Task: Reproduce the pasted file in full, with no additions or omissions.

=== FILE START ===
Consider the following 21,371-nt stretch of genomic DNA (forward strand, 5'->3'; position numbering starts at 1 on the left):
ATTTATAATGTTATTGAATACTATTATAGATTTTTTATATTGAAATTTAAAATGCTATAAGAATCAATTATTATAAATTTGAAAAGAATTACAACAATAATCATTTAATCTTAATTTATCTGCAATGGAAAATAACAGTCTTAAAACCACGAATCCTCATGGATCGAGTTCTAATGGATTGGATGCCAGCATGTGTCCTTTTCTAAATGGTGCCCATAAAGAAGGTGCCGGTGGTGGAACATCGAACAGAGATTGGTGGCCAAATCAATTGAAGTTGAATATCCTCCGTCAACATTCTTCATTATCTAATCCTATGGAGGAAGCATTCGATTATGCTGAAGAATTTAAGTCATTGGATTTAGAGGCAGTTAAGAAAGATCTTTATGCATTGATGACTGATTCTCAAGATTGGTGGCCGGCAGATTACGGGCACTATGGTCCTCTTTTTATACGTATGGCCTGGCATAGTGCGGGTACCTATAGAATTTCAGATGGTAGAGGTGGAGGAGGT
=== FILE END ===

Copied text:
Consider the following 21,371-nt stretch of genomic DNA (forward strand, 5'->3'; position numbering starts at 1 on the left):
ATTTATAATGTTATTGAATACTATTATAGATTTTTTATATTGAAATTTAAAATGCTATAAGAATCAATTATTATAAATTTGAAAAGAATTACAACAATAATCATTTAATCTTAATTTATCTGCAATGGAAAATAACAGTCTTAAAACCACGAATCCTCATGGATCGAGTTCTAATGGATTGGATGCCAGCATGTGTCCTTTTCTAAATGGTGCCCATAAAGAAGGTGCCGGTGGTGGAACATCGAACAGAGATTGGTGGCCAAATCAATTGAAGTTGAATATCCTCCGTCAACATTCTTCATTATCTAATCCTATGGAGGAAGCATTCGATTATGCTGAAGAATTTAAGTCATTGGATTTAGAGGCAGTTAAGAAAGATCTTTATGCATTGATGACTGATTCTCAAGATTGGTGGCCGGCAGATTACGGGCACTATGGTCCTCTTTTTATACGTATGGCCTGGCATAGTGCGGGTACCTATAGAATTTCAGATGGTAGAGGTGGAGGAGGT